Some of the most famous authors and historians such as Josephus and Tacitus had written that the first converts to the Christian faith under Rome were said to come from Crete. It was these Cretan Jews to whom Saint Peter preached on the memorable day of Pentecost, where he had converted three thousand of them to Christianity and who would then preach the gospel on their return from Jerusalem.

The Romans-Jewish historian Josephus confirms this in his book, “The Works of Flavius Josephus;

“The tradition is, that the Jews ran away from the island of Crete, and settled themselves on the coast of Libya, and this at the time when Saturn was driven out of his kingdom by the power of Jupiter: an argument for it is fetched from their name. The mountain Ida is famous in Crete; and the neighbouring inhabitants are named, which, with a barbarous augment, becomes the name of Jud [Jews.] Some say they were a people who were very numerous in Egypt, under the reign of Isis, and that the Egyptians got free from that burden by sending them into the adjoining countries, under their captains Hierosolymus and Judas.”

Roman Senator and historian, Cornelius Tacitus (110 A.D.) had written that the Jews often traveled to Crete to celebrate the festival of Pentecost in Jerusalem and that they eventually were exiled from the island when Saturn was driven from his throne by the violence of Jupiter. The Cretans are called Idaeans, and then Judieans who eventually became fugitives from the island and who then settled on the nearest coast of Africa in the remotest corner of Libya. They are said to be descendants of the Ethiopians which would connect them to the children of Moses who is said to be the Father of Ethiopia. (The Works of Tacitus: By Cornelius Tacitus – Page 265)

CRETE or CANDIA: Island in the Mediterranean, about 55 miles south of the Morea. Jews had settled there long before the Christian era (1 Mace. xv. 23 mentions Jews in Gortynia, Crete). Philo speaks of the Jews of Crete (“ Legatio ad uaium,” ed. Mangey, ii. 587). About 43.0. the false

Alexander, on his way to Rome, visited the Jewish communities of Crete, which, believing him to be a scion of the Hasmoncans, provided him with large sums of money (Josephus, “Ant.” xvii. 12, §1). Cretan Jews residing in Jerusalem are mentioned in Acts ii. 11. Crete fell into the hands of the R0mans in 67 0.15. ; and the Jewish communities there shared the fate of others under the dominion of Rome: they were treated as Roman citizens under the pagan emperors, but became the objects of persecution as soon as Christianity had become established. Thus, under Theodosius II. (408), the Cretan Jews were expelled. The period of their banishment, however, must have been of very short duration; for it is recorded that in 440 a pseudoMessiah arose among them, and that the faith of the Cretan Jews in him _was so great that they neglected their business, abandoned their property, and Waited for the day on which the new Moses would lead them dry-shod through the sea into the Promised Land (Socrates, “Historia Ecclesiastica,” vii. 36).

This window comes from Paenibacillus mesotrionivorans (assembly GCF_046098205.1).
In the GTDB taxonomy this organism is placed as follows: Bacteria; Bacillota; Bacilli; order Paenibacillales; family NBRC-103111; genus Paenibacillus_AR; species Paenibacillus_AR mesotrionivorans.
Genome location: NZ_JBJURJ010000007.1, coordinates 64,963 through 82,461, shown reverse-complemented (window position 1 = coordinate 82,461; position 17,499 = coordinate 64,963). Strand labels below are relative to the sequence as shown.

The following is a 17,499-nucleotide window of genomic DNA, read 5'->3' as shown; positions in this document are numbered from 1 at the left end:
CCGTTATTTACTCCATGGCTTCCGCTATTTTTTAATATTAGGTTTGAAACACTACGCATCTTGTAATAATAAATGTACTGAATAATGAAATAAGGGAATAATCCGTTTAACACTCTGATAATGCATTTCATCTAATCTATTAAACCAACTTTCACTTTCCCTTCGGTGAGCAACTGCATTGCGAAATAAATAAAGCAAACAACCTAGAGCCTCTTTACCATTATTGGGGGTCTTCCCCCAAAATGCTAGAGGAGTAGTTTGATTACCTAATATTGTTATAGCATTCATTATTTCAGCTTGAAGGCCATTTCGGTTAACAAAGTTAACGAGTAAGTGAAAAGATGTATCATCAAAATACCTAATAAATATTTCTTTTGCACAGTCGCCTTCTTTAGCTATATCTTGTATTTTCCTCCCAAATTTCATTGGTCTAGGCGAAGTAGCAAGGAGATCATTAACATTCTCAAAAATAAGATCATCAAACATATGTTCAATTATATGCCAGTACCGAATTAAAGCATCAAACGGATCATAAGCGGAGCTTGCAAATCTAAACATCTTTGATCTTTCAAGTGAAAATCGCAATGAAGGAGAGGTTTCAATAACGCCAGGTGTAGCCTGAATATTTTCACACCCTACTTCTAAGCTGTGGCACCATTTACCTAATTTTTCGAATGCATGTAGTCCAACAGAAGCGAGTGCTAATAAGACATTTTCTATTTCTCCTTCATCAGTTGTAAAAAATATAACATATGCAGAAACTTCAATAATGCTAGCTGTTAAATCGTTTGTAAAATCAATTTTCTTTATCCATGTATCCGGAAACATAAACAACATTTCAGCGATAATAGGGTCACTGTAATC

Later, the Apostle Paul would go to Crete in order to live for two years as part of a missionary effort of Rome, where he too was successful like his predecessor Peter in converting many of the island’s inhabitants, who were now called Jews, and bind them to Christianity. Before Paul had left Crete, he had appointed the newly converted Roman Gentile, Titus as Bishop to the island, in order that he ordain elders in every city. The facts that two of the most important Roman Catholic Saints and one of the most powerful bishops had spent a lot of time and resources in Crete, proves that this island was most likely the main capital to the Jewish people in this region of the world.

It is here where we can also find actual physical evidence supporting the story of Hiram and Solomon’s Temple. More so than in modern day Israel which many researchers, and even a recent New York Times story shows that some researchers and author have serious doubts that Israel is the true location of the first and second Temple due to the fact there has never been found actual real evidence of Solomon’s Temple. However, if we are to study the ancient history, biblical texts and the many ruins of Crete such at Knossos, we will find a mountain of evidence and stories that would substantiate what I have been saying for over three years which is that Crete is the true first home of the Phoenician Hebrews and Solomon’s Temple.

The reason modern day Israel become the final destination for many of these people is because the Romans conquered the island of Crete, and after the destruction of the second temple, they were deported and forbidden by Roman law to return punishable by death. I have explained this story in many of my previous articles such as, The Siege of Jerusalem and the Destruction of the Second Temple in Crete, Crete: The Lost Island of Atlantis, and The Origins of the Kohen Priesthood to name a few.

In fact, it wasn’t until in 2011 when 300 Jews were allowed to come back to Crete in what was called “the Season of Our Freedom” to reestablish a Jewish community in Crete. Professor Mel Alexenberg, Head of the School of the Arts in Jerusalem and former professor of art and education at Columbia University had written this on his blog;

“We celebrated the Season of Our Freedom participating in reestablishing a Jewish community in Crete where Jews lived for 2 millennia.

In 1944, the Nazis herded the Jews of this Greek island into a ship that was torpedoed. All 300 Cretan Jews drowned en route to Auschwitz.

For Pesach 2011/5771, 300 Jews flew into Crete from 3 continents to create a Jewish community in a holiday village overlooking Daios Cove.

The entire village was rendered kosher for Passover. Circular hand-made matzot and rectangular machine-made matzot were served at meals.”

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